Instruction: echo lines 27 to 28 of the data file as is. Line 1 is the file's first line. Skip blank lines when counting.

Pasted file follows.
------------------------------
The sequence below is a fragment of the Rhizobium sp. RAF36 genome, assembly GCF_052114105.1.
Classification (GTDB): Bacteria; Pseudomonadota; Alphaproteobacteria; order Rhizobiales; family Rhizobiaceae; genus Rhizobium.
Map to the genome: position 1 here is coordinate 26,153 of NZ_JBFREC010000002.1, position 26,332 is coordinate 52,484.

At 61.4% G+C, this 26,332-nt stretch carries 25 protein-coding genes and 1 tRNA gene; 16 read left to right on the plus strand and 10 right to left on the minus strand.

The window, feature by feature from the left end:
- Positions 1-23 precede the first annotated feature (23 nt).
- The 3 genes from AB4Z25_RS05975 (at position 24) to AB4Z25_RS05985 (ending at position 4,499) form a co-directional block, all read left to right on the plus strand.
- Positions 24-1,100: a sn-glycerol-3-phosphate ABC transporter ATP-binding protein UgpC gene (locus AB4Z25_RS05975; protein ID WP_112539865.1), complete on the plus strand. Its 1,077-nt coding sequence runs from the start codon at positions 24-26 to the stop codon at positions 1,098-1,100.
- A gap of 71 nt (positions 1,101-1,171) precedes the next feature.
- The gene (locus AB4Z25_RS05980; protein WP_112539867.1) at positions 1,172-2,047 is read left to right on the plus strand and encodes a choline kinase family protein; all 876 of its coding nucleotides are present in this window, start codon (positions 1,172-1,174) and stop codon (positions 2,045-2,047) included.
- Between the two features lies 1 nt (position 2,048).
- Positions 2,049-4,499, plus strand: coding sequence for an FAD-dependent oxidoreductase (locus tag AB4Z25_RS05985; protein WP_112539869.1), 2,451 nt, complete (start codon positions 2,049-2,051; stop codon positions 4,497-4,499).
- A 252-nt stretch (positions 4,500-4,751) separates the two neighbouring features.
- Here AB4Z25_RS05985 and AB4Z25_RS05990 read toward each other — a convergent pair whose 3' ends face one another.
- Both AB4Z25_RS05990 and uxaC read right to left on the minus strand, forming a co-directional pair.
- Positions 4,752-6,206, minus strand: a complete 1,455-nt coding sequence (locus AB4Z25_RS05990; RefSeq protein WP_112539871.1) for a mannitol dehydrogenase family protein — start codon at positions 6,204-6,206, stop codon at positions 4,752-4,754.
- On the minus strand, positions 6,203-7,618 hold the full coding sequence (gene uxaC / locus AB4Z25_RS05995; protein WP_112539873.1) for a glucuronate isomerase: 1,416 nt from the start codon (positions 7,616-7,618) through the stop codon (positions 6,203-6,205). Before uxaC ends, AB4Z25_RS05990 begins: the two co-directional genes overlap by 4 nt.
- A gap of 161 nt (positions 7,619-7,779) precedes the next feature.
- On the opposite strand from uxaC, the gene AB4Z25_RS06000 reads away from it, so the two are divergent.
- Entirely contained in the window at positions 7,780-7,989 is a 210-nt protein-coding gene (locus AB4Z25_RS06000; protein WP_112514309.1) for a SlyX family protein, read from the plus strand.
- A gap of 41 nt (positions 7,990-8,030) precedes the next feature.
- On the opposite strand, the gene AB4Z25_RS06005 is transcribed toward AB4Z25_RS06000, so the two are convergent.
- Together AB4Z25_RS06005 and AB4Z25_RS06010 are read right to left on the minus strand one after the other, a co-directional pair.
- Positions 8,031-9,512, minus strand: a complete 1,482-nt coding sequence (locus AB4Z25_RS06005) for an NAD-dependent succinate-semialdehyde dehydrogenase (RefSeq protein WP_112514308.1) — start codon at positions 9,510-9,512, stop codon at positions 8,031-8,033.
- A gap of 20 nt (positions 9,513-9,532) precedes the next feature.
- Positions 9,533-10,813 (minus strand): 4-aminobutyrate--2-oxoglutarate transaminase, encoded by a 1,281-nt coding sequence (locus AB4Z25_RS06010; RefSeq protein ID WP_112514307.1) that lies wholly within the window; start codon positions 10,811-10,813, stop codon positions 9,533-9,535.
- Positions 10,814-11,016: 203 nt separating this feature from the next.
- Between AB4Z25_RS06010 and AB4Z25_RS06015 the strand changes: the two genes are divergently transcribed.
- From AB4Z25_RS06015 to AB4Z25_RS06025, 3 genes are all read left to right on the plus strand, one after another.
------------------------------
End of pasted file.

- Positions 10,814-11,016: 203 nt separating this feature from the next.
- Between AB4Z25_RS06010 and AB4Z25_RS06015 the strand changes: the two genes are divergently transcribed.